Victoria Stone explains carrier needs for UAS insurance

By Luke Geiver | November 13, 2014

Victoria Stone may have an impressive history in the insurance industry, but a large portion of her future is in the unmanned aircraft systems (UAS) market. Stone, senior vice president at California-based POMS and Associates Insurance Brokers, started working in the UAS industry two years ago after a request from a major corporation looking to find coverage for a unmanned aerial vehicle (UAV) demonstration. “We had only a few weeks to pull it together and find an insurance carrier but we got it done,” she said. “Two days before the event the FAA told us we couldn’t do it. The deal never happened, but it opened up a whole new opportunity for me.”

Following the failed attempt of the UAV demonstration, Stone began educating herself on the UAS industry and the perspective of insurance carriers. She has since helped several UAS-related clients—from manufacturers to component providers—find coverage. “Most of the carriers really want to write this business. When I go looking for a quote, I’m not just getting it from one carrier,” she said.

In nearly all cases, carriers are looking for non-formal minimum requirements before providing insurance. Insurers are asking specific questions in order to determine the coverages needed, Stone said. Typical coverages would include third party liability for bodily injury and property damage, along with physical damage on the Hull.

Carriers want to know how the UAV will be used, loss history if any, who are the pilots (critical to the underwriting process), ground station equipment to be used, recovery plans should the UAV be lost in flight, maximum takeoff weight with equipment attached, wing span, maximum operating altitude, range and if the aircraft has the ability to independently detect and avoid other aerial traffic. In addition, carriers also want to know the protocol in the event the pilot loses line of sight, specifically, does the UAV contain an automated recovery program that allows the aircraft a safe return to a pre-determined point. “Carriers are pretty savvy about what it is they need to know,” Stone said.

In addition to UAV specifics, insurers will also want pilot history, past and present experience, number of UAV flights flown in the past 6months or year, make and model of the UAVs being insured, annual hours of flight utilization of the UAVs, and has the pilot had any claims, had his license suspended or revoked. “With a UAV, it is still human control which means a lost can result from human error.”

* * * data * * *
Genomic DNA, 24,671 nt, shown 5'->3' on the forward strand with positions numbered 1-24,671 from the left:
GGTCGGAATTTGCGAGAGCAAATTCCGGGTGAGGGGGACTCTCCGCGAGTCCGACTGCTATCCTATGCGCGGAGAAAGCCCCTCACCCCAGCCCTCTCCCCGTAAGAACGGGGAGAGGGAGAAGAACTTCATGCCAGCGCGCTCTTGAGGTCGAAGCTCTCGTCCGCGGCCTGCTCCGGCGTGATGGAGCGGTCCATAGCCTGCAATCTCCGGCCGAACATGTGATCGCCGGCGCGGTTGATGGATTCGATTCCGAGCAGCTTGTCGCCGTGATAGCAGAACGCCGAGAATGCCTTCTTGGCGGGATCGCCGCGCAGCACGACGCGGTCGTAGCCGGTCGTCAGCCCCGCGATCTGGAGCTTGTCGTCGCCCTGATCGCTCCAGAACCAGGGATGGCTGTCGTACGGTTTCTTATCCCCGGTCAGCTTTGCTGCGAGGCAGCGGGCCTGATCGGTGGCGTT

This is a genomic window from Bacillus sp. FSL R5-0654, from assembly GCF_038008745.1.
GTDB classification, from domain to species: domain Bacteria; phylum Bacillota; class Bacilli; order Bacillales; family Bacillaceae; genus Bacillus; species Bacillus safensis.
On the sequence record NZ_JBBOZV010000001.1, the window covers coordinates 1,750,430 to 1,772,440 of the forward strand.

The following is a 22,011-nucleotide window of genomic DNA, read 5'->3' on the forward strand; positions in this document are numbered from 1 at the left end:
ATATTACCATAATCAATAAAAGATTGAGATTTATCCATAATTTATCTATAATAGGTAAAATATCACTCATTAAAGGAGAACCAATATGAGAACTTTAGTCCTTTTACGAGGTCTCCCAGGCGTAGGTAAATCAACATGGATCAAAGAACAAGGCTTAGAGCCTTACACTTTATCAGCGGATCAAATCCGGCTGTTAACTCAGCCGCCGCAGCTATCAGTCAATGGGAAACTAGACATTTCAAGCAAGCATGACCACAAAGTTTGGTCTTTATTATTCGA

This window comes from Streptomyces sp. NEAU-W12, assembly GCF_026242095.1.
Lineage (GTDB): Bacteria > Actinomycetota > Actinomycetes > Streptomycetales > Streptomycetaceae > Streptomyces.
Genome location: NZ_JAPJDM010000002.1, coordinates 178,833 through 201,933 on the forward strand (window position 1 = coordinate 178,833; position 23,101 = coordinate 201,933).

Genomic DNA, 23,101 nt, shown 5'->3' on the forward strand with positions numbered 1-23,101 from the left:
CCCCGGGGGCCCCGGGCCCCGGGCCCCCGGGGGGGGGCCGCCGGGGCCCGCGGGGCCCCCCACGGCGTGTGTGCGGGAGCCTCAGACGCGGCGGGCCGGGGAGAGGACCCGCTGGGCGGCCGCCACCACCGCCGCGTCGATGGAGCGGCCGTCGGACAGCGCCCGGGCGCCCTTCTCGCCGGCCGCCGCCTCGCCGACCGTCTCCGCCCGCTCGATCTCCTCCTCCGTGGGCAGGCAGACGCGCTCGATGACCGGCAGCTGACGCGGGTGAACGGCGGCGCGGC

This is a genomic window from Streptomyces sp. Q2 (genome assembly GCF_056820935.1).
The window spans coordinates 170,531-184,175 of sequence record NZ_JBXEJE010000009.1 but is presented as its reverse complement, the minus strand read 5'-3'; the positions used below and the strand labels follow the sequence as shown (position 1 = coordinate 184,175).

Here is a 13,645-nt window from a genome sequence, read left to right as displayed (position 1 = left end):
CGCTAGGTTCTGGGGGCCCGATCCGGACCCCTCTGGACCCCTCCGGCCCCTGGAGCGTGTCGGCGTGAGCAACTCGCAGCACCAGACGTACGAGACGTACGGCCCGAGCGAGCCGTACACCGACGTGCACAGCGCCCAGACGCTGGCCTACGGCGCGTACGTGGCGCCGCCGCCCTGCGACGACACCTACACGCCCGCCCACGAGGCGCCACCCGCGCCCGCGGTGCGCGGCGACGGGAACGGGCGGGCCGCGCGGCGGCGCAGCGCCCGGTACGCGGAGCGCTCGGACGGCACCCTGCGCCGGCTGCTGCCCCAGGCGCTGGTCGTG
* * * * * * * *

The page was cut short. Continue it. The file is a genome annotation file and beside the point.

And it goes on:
In one instance, a UAV firm using UAVs outside the continental US and in a remote area overseas, was denied coverage from 10 carriers due to the fact that the company was using inexperienced, non-licensed pilots to operate the UAV. “As you can see, pilot experience / licensed is critical to the underwriting process,” Stone said.

Carriers believe that by 2020, 30,000 UAVs will be in the air, creating more than $89 billion worth of UAV investment by that time period, Stone added.

Stone and her team help provide insurance for not only US domiciled firms, but in many cases, new UAV startups with operations domestically as well as internationally. In many cases new UAV start-ups will be backed by outside investors. In those cases, Stone said, the start-up company will need to consider executive officer protection (Directors and Officers Liability) in the event that the company fails with its new venture. Without insurance, the investors can proceed with litigation against the failed business owners.

Component manufacturers looking to place sensors, cameras or GPS systems into a UAV package may also consider insuring their products, Stone says, to reduce the risk to those component providers in the event of an incident.

Although Stone is well versed in the process currently underway by the U.S. Federal Aviation Administration, she and her team are already geared up and ready for an even greater need for UAV insurance once regulations are in place to allow greater usage.

“We have a solid dedicated team to support our clients whether they are the end-user, the manufacturer, the distributor or component manufacturer,” she said.